Wednesday, January 21, 2009


I didn’t decide until the last minute if I was going to try to see any of the inauguration in person. However, a few days before the big event, my friend, JenA told me she wanted to go to the Mall. From that point, my fate was sealed. I wasn’t ever willing to get there at 7am and freeze. Instead, we got down there very last minute and secured a spot just north of the Washington Monument with a big jumbo-tron screen in the distance. We each had a little portable radio tuned in to NPR so we could follow the speeches and music without relying on the wavering and volume-challenged audio.

In addition, Jen and I spotted so many lost gloves and mittens that we started keeping count. We lost track after 25 or so, but I think the final count was something over 30. I saw a young woman, concentrating on her text-ing device drop a glove. Several people tried to catch her attention and alert her to the loss but she stayed focused on her device and kept her head down. I scooped up the glove and ran after her, opposite my direction of travel, tapped her on the shoulder and handed her the glove. Jen and I laughed with pleasure and relief that we were able to reunite at least on pair of potentially orphaned gloves. I’m all about hope, it turns out. The atmosphere was warm and friendly—kind of like how it can feel around Christmas, even if you’re not Christian. The crowd was very ethnically diverse but I was pleased to see plenty of white faces. Many folks booed Bush and Cheney (ok, I booed softly when Cheney was mentioned), but a woman standing near me agreed that there was no need to boo Bush—he was done and, really, we should cheer. The king is dead, long live the king! Or the president. You catch my meaning. The institution is powerful and can be used to do great things. I guess all I’m hoping for now is fewer abuses and some attempts to do something to help the disadvantaged in our society. It could happen.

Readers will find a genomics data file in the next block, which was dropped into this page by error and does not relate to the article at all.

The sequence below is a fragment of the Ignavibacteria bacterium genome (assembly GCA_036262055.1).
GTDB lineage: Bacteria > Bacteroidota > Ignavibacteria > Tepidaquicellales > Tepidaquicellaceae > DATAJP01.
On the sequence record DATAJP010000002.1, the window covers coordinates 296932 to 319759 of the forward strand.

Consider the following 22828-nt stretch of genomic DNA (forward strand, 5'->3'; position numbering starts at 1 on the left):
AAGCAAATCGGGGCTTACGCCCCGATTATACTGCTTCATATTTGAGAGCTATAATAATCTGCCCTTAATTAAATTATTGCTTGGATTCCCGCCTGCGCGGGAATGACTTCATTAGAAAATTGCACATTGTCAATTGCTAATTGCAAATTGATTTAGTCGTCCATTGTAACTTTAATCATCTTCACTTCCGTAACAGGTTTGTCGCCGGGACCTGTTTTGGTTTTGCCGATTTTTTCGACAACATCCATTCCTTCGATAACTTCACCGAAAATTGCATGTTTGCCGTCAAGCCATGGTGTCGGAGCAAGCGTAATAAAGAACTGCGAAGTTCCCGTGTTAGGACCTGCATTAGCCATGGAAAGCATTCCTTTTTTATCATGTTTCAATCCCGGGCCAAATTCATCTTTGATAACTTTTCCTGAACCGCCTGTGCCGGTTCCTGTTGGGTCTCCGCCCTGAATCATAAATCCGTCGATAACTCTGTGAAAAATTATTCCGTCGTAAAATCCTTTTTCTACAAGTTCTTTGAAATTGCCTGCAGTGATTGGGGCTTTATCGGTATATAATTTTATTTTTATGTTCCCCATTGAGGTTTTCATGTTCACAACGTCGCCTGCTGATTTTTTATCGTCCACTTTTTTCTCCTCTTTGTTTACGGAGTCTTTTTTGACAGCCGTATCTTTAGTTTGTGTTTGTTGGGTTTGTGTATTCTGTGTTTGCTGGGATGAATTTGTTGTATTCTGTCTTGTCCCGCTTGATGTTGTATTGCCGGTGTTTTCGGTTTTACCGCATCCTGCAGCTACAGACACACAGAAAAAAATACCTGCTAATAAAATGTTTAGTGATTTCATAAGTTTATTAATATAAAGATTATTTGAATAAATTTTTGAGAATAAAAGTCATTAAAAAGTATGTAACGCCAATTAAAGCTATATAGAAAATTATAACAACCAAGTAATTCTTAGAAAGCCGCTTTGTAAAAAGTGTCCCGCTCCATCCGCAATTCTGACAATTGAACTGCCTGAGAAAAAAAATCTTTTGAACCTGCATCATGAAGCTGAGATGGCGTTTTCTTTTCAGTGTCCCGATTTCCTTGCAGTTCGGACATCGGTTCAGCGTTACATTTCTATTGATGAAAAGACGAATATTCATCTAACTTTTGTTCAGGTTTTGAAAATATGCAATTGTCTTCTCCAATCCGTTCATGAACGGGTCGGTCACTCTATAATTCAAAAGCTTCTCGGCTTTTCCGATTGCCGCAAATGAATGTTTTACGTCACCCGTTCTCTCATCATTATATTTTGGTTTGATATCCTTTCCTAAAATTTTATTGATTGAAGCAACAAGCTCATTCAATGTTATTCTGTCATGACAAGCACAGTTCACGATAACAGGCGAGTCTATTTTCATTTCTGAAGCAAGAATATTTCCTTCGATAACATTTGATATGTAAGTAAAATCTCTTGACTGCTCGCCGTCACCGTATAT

I took heaps of probably not very interesting photos. Some of my shots are similar to others I’ve seen posted around but a few are unique-ish. For your viewing pleasure…

Saw these folks gathering as I started walking to the Mall via H Street NE: Marchers Long line of tour buses parked a few miles from the Mall, along H Street NW: Buses along H ST NE Saw this scene at many intersections: On guard The folks at Metro (WMATA) did a great job of providing transit information. Buses were a much better option than the subway!: Bus instructions I did not buy the commemorative bus pass or SmarTrip card: Window sign In case you were going to a ball later: Ball directions... Lots of people were selling stuff: Obama hat vendor Buses were used all around the perimeter of the "no traffic zone" to block streets: Bus block Handwarmer packets for sale: Hotties Obama shirts, hats, buttons, and more, for sale: Obama stuff Bunting-style hats and scarves for sale: Bunting! Flags for sale: Photo Op! Food for the hungry masses: Subs The bike valet was completely full when we passed by: Sea of bikes Jumbo-tron viewing: Jumbo Crowd dispersing after Obama's speech: Exodus Slipping on thin ice--the reflecting pool on the East Side of the Mall, in front of the Capitol: Ice slipping The Capitol, still dressed up: Bunting The paraded route. I believe these service people stood for at least two hours before the parade started, possibly longer. Not sure if they had to stand for the entire parade: Parade route A lot of Harley waiting in the police staging area for the parade: Harleys That's it! I'm glad I went and even happier that I didn't get hypothermia.

Grateful for: new leadership.

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